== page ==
Conflictos sociales

Transcendent Spaces

Reseña de Obscuro barroco (dir. Evangelia Kranioti)

Por Dani Pérez

6 may 2019


If Rio were a person, it would be trans, because it’s a fusion of colors, of happiness, facets, and interpretations… Rio is beautiful. A beautiful trans woman”

muses Luana Muniz, the star of Obscuro Barroco. This transcendent, avant garde documentary delves into the vibrancy of Rio de Janeiro’s carnaval celebrations, LGBTQ night life, and queer rights protests. Narrated by the mystical Luana— who throughout her life reigned as a transgender performer, activist, and prostitute— the film is a testament to the raw beauty and struggles of trans individuals in the carioca city. It is an artful, brazen ode to the darkness in which the characters create themselves and learn to shine.

Fully embracing Rio as her stage, Luana speaks of the city as a place of endless possibility and constant reinvention: “Rio de Janeiro is a factory of dreams… or nightmares. In those dreams, some lose themselves and others find themselves, but no one steps into the same Rio two times.” Lending itself to the metaphor of Rio as a trans woman, Obscuro Barroco explores the parallels between essential elements of the city and the experiences of the trans individuals in the film. One of the main carioca symbols that the documentary captures is the hectic charm of carnaval— the extravagant costumes, the striking performances, the spirited samba. Brazilian carnaval is a time to temporarily break out of social norms and escape daily hardships; it is an opportunity to assume a different identity, to pretend, to engage in the taboo and the fantastical, to celebrate uninhibitedly.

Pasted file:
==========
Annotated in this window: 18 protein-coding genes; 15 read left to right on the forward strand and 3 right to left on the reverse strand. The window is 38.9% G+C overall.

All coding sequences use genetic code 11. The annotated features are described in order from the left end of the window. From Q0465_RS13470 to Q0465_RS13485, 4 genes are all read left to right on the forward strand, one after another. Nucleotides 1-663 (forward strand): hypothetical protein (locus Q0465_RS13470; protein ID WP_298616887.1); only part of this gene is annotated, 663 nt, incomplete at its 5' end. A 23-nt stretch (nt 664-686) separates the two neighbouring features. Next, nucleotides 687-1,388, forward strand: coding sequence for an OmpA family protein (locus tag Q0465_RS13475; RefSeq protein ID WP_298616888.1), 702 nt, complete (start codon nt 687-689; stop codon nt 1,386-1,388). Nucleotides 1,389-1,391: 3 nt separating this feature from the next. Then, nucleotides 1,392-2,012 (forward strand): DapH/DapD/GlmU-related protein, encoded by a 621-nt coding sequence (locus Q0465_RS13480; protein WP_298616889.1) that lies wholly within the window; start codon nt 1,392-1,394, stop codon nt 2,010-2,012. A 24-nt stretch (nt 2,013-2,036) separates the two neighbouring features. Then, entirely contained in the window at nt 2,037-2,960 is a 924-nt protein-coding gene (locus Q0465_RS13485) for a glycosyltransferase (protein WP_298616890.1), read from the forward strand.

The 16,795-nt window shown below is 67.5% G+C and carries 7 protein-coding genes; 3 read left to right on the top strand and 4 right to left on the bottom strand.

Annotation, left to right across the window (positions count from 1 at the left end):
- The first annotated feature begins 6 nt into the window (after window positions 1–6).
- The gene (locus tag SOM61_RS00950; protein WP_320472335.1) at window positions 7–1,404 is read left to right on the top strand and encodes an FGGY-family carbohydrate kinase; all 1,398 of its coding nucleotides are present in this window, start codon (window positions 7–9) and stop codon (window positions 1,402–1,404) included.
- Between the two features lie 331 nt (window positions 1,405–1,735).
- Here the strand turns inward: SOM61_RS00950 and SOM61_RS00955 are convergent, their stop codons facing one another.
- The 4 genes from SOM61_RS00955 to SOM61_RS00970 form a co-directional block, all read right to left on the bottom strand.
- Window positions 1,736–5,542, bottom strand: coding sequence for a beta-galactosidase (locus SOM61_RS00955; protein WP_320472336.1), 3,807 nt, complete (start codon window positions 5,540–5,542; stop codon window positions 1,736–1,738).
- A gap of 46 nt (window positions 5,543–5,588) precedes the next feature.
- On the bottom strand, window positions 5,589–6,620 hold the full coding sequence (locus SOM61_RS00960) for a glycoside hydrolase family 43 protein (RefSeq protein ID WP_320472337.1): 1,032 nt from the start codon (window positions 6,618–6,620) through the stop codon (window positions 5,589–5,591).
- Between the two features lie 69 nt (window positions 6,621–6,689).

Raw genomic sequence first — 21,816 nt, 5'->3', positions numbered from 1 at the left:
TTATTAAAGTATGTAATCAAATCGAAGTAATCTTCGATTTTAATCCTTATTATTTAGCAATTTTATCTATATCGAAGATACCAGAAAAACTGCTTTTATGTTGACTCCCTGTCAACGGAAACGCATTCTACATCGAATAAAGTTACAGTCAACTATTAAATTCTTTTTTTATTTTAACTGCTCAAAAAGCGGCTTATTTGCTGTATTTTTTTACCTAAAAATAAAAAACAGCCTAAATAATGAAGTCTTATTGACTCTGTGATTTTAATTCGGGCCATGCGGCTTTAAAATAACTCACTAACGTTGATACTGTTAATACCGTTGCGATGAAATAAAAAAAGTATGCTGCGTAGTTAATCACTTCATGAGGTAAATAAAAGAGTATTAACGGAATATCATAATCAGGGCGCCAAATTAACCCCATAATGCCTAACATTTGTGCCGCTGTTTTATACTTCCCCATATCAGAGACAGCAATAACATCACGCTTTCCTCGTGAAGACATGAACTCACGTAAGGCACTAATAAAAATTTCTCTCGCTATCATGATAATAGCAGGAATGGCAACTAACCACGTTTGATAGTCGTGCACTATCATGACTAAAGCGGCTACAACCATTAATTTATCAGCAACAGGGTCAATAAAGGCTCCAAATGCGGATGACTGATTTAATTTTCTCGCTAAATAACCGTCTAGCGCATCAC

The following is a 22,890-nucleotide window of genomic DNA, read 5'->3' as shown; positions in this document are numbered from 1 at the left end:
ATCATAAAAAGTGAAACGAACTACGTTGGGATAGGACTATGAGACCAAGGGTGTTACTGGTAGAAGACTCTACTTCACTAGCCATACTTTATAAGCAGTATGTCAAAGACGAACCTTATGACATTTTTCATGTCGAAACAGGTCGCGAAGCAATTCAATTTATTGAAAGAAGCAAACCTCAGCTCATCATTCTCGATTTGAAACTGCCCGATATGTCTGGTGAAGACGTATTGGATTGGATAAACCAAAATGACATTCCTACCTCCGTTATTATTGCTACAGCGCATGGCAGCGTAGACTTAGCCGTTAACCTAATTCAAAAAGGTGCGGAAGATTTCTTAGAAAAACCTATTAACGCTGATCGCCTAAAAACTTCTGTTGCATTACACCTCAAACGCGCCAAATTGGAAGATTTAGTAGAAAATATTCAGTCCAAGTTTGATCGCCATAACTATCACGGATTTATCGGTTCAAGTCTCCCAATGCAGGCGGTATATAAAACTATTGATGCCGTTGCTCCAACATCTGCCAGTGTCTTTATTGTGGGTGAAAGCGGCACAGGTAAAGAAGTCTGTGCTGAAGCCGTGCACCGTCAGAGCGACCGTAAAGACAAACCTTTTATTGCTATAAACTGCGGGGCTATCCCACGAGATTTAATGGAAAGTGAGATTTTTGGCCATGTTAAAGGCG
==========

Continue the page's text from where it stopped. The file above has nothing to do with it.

The very essence of carnaval is, in all its glory, not far from the spirit of the travestis in the film, who beautifully dress themselves, dance, and party as an act of self-expression, solidarity, and defiance in the face of the struggles they must experience the rest of the time. The queer parties captured in Obscuro Barroco are— like carnaval— spaces in which societal expectations are suspended, allowing the partiers to fully and fearlessly be themselves, free from the threats that exist beyond that space. It is an ephemeral moment of unrestricted freedom. “Carnaval passes,” reflects Luana. “Only the trans remain, transvested in street corners, on the stages, in beauty salons.”

Obscuro Barroco immerses the viewer in the crude, complex, beautiful surreality of Luana Muniz and her fellow trans cariocas. Unafraid to lean into the obscure, it pulls the viewer right into a hidden pocket of Rio’s factory of dreams and nightmares, from which you might come out slightly transformed, as well.


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